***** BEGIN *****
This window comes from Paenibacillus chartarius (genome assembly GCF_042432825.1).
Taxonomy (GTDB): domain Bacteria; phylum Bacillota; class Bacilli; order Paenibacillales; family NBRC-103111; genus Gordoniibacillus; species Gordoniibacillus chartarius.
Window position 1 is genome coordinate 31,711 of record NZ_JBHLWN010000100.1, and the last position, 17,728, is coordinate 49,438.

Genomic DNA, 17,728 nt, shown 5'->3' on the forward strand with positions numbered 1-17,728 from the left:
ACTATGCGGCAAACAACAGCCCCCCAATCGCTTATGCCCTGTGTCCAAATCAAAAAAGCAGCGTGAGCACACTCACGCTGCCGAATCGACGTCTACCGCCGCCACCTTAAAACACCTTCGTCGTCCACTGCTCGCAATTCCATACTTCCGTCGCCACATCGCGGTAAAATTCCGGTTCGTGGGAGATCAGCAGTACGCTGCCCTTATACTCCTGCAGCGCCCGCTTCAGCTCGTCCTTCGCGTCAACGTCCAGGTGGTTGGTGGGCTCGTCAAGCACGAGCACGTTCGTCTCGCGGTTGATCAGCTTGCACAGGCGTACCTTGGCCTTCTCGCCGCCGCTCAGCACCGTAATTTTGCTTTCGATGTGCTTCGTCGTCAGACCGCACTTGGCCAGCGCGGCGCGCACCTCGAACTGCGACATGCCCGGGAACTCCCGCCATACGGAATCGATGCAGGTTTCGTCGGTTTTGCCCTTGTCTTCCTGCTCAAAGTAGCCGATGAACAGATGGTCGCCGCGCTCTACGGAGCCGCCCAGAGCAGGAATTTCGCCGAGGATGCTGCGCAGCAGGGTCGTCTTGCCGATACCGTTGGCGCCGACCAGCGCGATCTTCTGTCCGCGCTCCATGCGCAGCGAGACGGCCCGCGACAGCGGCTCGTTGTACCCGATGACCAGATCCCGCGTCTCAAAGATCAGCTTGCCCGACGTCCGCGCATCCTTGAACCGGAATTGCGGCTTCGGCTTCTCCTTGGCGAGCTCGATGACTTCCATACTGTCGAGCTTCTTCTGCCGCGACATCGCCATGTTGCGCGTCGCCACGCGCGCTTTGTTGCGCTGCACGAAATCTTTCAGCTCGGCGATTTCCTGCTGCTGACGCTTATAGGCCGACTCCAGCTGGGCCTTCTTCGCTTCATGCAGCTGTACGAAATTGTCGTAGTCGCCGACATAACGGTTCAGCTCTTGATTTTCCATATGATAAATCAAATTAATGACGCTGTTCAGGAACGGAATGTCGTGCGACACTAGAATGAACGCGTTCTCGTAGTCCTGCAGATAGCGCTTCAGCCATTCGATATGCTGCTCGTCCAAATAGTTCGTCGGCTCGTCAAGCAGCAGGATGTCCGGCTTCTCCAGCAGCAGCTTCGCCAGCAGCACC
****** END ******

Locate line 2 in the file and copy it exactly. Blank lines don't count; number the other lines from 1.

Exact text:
Taxonomy (GTDB): domain Bacteria; phylum Bacillota; class Bacilli; order Paenibacillales; family NBRC-103111; genus Gordoniibacillus; species Gordoniibacillus chartarius.